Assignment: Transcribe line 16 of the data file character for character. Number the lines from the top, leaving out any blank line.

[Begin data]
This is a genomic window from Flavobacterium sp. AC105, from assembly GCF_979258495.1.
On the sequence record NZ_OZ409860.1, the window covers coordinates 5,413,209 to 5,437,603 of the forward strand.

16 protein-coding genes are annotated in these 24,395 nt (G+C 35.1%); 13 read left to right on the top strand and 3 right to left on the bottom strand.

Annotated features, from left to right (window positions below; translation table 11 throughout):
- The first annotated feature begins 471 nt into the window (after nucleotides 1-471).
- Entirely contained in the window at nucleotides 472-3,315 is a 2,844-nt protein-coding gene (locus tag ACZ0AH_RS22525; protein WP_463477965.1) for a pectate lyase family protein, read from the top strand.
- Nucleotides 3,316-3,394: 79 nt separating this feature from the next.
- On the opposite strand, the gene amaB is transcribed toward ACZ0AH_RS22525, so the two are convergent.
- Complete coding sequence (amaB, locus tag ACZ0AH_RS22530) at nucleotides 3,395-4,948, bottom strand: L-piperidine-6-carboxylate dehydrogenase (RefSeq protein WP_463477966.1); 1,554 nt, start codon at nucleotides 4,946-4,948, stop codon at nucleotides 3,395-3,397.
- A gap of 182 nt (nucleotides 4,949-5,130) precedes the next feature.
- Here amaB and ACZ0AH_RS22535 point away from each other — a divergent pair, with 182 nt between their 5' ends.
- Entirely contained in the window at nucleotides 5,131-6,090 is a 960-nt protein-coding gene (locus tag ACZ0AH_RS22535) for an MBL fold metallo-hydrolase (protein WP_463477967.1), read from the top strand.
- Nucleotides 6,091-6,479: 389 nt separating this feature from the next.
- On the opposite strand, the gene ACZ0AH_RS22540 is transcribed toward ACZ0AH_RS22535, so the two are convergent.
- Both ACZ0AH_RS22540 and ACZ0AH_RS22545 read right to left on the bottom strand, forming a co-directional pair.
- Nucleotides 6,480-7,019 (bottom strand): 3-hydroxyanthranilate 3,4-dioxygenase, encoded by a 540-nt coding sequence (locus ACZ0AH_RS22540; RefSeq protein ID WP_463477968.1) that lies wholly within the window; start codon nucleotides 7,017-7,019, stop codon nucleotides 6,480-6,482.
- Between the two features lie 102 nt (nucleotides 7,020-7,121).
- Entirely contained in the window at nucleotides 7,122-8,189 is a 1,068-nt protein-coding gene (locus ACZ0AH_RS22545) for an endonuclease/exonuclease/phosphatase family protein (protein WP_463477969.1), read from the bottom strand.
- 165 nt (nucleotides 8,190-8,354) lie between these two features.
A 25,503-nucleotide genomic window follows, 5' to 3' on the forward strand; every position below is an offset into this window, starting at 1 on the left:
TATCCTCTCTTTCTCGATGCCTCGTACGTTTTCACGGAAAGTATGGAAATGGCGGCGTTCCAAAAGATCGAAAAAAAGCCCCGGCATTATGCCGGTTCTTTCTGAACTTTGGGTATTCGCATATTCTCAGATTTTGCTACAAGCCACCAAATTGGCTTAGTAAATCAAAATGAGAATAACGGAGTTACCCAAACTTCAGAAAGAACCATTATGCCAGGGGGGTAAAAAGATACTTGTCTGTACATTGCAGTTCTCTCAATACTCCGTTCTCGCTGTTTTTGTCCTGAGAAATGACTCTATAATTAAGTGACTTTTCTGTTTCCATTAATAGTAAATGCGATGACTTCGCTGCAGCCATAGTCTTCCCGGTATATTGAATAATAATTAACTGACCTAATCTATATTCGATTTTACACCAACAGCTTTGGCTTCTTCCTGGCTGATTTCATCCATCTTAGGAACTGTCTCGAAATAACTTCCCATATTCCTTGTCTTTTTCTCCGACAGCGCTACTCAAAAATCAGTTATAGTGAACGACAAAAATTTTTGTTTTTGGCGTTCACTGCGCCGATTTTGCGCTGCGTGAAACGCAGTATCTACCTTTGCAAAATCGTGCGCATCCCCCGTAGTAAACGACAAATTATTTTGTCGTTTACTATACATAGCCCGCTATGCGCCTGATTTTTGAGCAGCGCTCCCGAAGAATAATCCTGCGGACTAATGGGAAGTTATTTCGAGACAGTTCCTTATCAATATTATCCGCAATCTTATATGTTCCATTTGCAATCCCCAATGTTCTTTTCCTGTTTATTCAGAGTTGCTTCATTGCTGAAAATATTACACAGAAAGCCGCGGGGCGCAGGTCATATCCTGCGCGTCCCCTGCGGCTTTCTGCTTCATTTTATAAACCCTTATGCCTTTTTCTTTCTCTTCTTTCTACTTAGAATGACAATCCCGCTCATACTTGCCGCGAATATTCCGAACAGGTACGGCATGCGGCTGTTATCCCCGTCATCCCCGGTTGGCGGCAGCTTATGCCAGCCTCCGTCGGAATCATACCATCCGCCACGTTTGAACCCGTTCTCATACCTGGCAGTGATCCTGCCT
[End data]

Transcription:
- Nucleotides 6,480-7,019 (bottom strand): 3-hydroxyanthranilate 3,4-dioxygenase, encoded by a 540-nt coding sequence (locus ACZ0AH_RS22540; RefSeq protein ID WP_463477968.1) that lies wholly within the window; start codon nucleotides 7,017-7,019, stop codon nucleotides 6,480-6,482.